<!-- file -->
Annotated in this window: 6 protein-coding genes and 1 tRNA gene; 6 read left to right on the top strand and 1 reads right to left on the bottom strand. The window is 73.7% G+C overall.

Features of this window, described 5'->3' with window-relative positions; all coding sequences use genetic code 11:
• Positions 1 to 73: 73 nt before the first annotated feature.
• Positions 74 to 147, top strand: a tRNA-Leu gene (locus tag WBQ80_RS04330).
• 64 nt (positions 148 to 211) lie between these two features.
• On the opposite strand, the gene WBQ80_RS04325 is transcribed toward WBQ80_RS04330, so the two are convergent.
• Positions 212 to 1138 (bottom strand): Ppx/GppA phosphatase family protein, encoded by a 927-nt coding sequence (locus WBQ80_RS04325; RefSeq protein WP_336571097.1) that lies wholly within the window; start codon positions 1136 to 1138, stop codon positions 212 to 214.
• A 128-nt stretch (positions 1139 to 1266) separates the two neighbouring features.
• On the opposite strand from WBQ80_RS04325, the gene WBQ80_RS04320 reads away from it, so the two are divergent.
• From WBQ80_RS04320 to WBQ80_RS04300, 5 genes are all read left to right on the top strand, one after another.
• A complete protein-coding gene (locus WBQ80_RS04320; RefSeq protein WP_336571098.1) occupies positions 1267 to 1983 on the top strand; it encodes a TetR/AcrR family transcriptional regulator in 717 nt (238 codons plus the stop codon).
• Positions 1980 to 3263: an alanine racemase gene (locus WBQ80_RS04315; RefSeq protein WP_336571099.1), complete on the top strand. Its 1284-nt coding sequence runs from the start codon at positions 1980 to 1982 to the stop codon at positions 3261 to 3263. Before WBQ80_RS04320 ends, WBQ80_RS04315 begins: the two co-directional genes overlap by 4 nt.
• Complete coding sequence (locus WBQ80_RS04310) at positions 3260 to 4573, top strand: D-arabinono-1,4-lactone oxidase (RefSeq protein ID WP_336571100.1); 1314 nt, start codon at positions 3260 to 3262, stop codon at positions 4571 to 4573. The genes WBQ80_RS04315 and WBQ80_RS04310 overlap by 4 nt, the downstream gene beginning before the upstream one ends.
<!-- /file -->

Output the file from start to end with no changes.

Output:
Annotated in this window: 6 protein-coding genes and 1 tRNA gene; 6 read left to right on the top strand and 1 reads right to left on the bottom strand. The window is 73.7% G+C overall.

Features of this window, described 5'->3' with window-relative positions; all coding sequences use genetic code 11:
• Positions 1 to 73: 73 nt before the first annotated feature.
• Positions 74 to 147, top strand: a tRNA-Leu gene (locus tag WBQ80_RS04330).
• 64 nt (positions 148 to 211) lie between these two features.
• On the opposite strand, the gene WBQ80_RS04325 is transcribed toward WBQ80_RS04330, so the two are convergent.
• Positions 212 to 1138 (bottom strand): Ppx/GppA phosphatase family protein, encoded by a 927-nt coding sequence (locus WBQ80_RS04325; RefSeq protein WP_336571097.1) that lies wholly within the window; start codon positions 1136 to 1138, stop codon positions 212 to 214.
• A 128-nt stretch (positions 1139 to 1266) separates the two neighbouring features.
• On the opposite strand from WBQ80_RS04325, the gene WBQ80_RS04320 reads away from it, so the two are divergent.
• From WBQ80_RS04320 to WBQ80_RS04300, 5 genes are all read left to right on the top strand, one after another.
• A complete protein-coding gene (locus WBQ80_RS04320; RefSeq protein WP_336571098.1) occupies positions 1267 to 1983 on the top strand; it encodes a TetR/AcrR family transcriptional regulator in 717 nt (238 codons plus the stop codon).
• Positions 1980 to 3263: an alanine racemase gene (locus WBQ80_RS04315; RefSeq protein WP_336571099.1), complete on the top strand. Its 1284-nt coding sequence runs from the start codon at positions 1980 to 1982 to the stop codon at positions 3261 to 3263. Before WBQ80_RS04320 ends, WBQ80_RS04315 begins: the two co-directional genes overlap by 4 nt.
• Complete coding sequence (locus WBQ80_RS04310) at positions 3260 to 4573, top strand: D-arabinono-1,4-lactone oxidase (RefSeq protein ID WP_336571100.1); 1314 nt, start codon at positions 3260 to 3262, stop codon at positions 4571 to 4573. The genes WBQ80_RS04315 and WBQ80_RS04310 overlap by 4 nt, the downstream gene beginning before the upstream one ends.